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Tools you need in an apartment

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Apartment tools
It's a good idea to keep several different types of screwdrivers on hand
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Read about some minor repairs you can do by yourself in an apartment

No matter what the lease says, and no matter what your building superintendent says, the day will come when you will be forced to unpack the tools you need in an apartment. Exactly what you need will depend on what repairs you are permitted to make in your apartment. But a basic toolbox will keep you from feeling stranded and helpless in your own home.


  • Hammer and nails: Assuming that you are permitted to hang pictures and mirrors, you need a hammer. Experienced tenants will tell you that you cannot satisfactorily hit a nail with the heel of a shoe, the empty wine bottle left from your open house brunch, a scrap of wood you found in the hall or a stapler. A hammer and nails are probably the most important of the tools you need in an apartment.


  • A rigid-bladed spackling knife or thin-tipped chisel: To loosen a stuck window, examine the frame carefully to locate places where the frame and sash are painted together. Insert the knife/chisel in the painted area, aligning the blade with the sash. Tap gently with the hammer. When you have separated all the painted-together spots, wrap the wood scrap you found in the hall in a couple of paper towels, lay it against the sash and tap again.


  • Other uses for that knife/chisel: Your knife can be used to retrieve tiny objects from floor cracks. Sewing needles are the toughest. You can also use it to find tiny beads or fragments from the glass you dropped, the screw from your glasses and those earring backs. Use your knife to spread quick-dry spackle on a miscalculated nail hole. You may also use your knife to remove previous-tenant gunk from the stove and refrigerator.


  • Screwdrivers, both Phillips and flat-blade, large and small: This seems like a quantity of screwdrivers, but it is axiomatic that whatever you buy there will be certain screws that need something different. You are likely to put all four to good uses. A flat-blade screwdriver is just that; a Philllips screwdriver has a star-shaped tip. A small assortment of all-purpose screws will probably let you replace or install curtain rods, tighten a cupboard hinge and put a new screw in the slightly-wobbly medicine-cabinet door.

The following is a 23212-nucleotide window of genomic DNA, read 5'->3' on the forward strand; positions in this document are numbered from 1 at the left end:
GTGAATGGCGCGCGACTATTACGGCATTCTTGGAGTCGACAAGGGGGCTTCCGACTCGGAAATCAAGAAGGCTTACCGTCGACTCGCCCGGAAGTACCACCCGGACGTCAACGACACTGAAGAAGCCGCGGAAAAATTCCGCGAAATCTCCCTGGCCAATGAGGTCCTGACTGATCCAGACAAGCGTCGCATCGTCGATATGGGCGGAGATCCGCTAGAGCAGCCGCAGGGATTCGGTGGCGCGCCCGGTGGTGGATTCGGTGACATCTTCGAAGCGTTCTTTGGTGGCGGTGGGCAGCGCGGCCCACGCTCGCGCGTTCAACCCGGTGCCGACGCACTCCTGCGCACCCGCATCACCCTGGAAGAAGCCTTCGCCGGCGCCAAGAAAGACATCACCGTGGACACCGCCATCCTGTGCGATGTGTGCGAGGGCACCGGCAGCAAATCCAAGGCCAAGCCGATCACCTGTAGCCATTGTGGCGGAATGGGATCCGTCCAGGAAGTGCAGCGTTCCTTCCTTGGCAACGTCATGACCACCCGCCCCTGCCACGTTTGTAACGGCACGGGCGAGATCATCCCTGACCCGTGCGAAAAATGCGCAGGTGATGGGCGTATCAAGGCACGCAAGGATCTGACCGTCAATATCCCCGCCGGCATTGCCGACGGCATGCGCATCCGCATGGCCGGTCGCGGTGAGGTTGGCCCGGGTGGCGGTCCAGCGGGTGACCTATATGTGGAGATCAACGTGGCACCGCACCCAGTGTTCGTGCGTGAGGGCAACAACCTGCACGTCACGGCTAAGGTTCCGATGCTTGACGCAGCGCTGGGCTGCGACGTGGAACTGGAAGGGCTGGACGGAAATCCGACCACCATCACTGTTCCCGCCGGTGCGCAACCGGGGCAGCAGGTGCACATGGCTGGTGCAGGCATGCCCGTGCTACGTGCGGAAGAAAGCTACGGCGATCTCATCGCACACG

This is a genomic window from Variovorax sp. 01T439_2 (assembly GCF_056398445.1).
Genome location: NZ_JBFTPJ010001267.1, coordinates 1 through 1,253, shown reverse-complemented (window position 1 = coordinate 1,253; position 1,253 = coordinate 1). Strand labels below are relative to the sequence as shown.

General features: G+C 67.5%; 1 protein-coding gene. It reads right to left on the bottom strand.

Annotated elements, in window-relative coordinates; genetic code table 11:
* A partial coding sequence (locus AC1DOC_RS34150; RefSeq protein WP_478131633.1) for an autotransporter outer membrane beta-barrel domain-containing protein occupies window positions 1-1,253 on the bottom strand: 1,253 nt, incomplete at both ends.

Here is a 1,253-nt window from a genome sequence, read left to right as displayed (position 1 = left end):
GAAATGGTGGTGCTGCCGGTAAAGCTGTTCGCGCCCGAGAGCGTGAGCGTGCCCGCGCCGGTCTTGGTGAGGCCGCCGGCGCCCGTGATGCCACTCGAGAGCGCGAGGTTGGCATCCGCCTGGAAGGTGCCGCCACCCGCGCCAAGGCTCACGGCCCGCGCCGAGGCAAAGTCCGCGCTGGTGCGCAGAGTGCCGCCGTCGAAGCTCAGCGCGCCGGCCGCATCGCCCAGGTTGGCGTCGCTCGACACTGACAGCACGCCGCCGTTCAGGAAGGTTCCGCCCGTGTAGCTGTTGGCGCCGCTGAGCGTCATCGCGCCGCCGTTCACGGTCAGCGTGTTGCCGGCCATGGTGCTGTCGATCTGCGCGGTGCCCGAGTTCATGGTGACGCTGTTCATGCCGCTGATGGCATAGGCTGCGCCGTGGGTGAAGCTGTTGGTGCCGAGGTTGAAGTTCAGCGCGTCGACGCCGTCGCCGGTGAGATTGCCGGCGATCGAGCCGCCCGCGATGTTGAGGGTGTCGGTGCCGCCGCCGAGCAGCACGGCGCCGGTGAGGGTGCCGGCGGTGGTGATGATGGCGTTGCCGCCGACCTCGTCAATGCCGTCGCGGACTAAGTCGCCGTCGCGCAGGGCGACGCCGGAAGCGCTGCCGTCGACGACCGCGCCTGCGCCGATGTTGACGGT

• A small hand-drill or a small electric drill, with an assortment of bits:
    Screws need holes. Assembly-required furniture sometimes needs new holes in new places.


  • Pliers: Standard, needle-nosed and clamping: Standard pliers can do several things like extending your reach or holding a nail so you don't bash your fingers. Needle-nosed pliers do those things and more in tighter quarters. Clamping pliers (vice-grip or grip-tight) can be adjusted to hold steady and can be the ultimate answer to "here, hold this."


  • Metal or plastic measuring-tape:  Use the measuring tape for measuring everything from inches to yards, mounting the soap dish or shopping for carpet. And once you've measured, write it down. The maxim "measure twice, cut once" wasn't just made up to annoy people.


Completing Your Tool Kit


  • Masking tape:  Mark a straight line, and cover the spot where you plan to drive a nail.


  • Sandpaper, single sheets of several grades: Smooth out life's little snags, and reserve a sheet to sharpen your chisel.


  • All-purpose oil (like 4-in-1): De-squeak door and cupboard hinges -- doorknobs and handles, too.


  • All-purpose glue: Have a small bottle on hand. You never know. 


  • Scissors: You never know.


  • A bucket: This is to keep everything in and empty out when you have a leak.


This assortment should cover most minor repairs. Home, sweet home!

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